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Secret Wars #4

by  in Comic Reviews Comment
Secret Wars #4

In “Secret Wars” #4, writer Jonathan Hickman spends most of the issue examining the dynamic between Doctor Strange and Doctor Doom and makes a remarkably strong issue out of it. Complementing Hickman’s efforts, artist Esad Ribic and colorist Ive Svorcina strengthen the issue further with beautiful visuals that work well whether the action is physical or verbal. Together, the creative team crafts an engaging and well-paced chapter that furthers the overall story, which is full of micro-level character defining moments that fit nicely alongside Hickman’s far-reaching event and make for high midterm marks as the series reaches its halfway point.

Ribic opens the issue with a dynamic splash featuring members of the Cabal battling the Thor Corps, who serve as Doom’s law enforcement on Battleworld. A single caption by Hickman leads off a compelling narrative, soon revealed to be the words of Strange, which immediately offers some insight to the nature of Battleworld’s creation. This single panel on the first page is enough to make the issue a page turner, even if not all is immediately apparent to readers.

The second page expands on both Strange’s voiceover and the overall scope of the skirmish, where Ribic and Hickman demonstrate perfect synchronization despite the different story elements that are shown versus explained. Strange’s words as crafted by Hickman are surprisingly natural given the extraordinary story that they tell, an aspect of the issue that Hickman skillfully focuses on consistently throughout. The action then shifts to the sanctum of “Sheriff” Strange as he continues his enlightenment to an assortment of disbelieving 616-Universe Marvel heroes, such as a despondent and haggard-looking Reed Richards and a very impatient and imposing Captain Marvel, whose emotions Ribic captures perfectly.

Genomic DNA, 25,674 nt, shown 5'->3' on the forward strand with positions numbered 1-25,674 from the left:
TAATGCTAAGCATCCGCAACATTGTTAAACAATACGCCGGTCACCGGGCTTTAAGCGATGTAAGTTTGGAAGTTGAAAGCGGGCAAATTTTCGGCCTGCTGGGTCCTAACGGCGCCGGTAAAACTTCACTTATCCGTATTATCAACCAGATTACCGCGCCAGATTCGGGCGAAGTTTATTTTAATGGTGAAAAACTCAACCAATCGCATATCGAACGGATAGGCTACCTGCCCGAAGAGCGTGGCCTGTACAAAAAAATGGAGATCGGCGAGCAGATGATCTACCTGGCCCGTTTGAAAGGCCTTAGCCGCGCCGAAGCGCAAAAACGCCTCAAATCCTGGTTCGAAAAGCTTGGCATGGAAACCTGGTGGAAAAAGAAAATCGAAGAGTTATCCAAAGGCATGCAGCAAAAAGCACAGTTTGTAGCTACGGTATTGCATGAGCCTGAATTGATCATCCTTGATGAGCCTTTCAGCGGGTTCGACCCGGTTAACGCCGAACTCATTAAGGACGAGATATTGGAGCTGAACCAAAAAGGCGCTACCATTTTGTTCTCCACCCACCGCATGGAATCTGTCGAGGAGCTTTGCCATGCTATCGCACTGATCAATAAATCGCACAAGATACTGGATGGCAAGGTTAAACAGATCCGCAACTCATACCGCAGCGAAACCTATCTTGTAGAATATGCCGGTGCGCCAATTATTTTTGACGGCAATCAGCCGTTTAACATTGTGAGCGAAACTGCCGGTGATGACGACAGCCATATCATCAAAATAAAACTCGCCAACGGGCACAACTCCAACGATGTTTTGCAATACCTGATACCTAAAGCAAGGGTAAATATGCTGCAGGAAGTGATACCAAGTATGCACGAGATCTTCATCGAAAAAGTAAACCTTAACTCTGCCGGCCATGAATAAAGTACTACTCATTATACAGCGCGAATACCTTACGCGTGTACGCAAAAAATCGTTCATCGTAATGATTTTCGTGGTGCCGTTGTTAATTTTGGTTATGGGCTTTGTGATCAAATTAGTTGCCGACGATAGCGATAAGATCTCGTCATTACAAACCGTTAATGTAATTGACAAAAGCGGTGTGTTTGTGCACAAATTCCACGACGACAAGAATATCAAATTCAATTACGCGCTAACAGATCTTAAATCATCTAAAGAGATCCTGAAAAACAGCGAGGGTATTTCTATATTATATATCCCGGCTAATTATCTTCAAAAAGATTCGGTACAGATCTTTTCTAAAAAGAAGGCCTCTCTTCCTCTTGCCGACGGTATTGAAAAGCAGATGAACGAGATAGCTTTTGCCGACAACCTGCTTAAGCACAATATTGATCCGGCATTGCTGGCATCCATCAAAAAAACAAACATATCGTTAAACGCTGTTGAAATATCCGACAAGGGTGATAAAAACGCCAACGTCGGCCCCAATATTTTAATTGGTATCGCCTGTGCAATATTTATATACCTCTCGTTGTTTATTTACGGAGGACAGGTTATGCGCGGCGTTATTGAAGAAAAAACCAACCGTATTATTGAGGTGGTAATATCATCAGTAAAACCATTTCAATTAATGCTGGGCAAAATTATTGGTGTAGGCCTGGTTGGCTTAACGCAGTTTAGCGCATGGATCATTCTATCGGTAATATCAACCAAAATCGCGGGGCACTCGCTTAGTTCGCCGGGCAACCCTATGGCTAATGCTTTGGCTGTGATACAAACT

While Ribic excels at displaying characters’ emotions, Hickman does the same with their personalities; his Doctor Strange is a pragmatic realist, who takes no pleasure or disdain in Doom’s role as God in this patchwork reality but simply recognizes that things are what they are while doing his best to make his allies realize that. It’s a trait that’s convincingly established by Hickman before Doom’s surprising action near the issue’s conclusion, which makes him take action of his own, somewhat contrary to his earlier statements but carried out just as convincingly.

The focus shifts from Strange to Doom while Hickman continues to explore Doom’s flawed god complex, as he has done in past issues. Doom eventually has an encounter with a character whom he has rarely faced (and never in his current incarnation), and the sequence is a revealing look at both Doom’s nature and his true power. This, in turn, gives way to Strange’s own showdown with Doom, which is an almost poetic conclusion to an issue that began with Strange’s assessment of Doom’s character.

Alex Ross delivers a typically stunning, family portrait-style cover for the issue that visually sums up Doom’s relationship to not only Strange, but also Susan Richards and her daughter Valeria. “Secret Wars” #4 impresses, both as part of an evolving storyline and as a standalone character study enhanced with expressive visuals.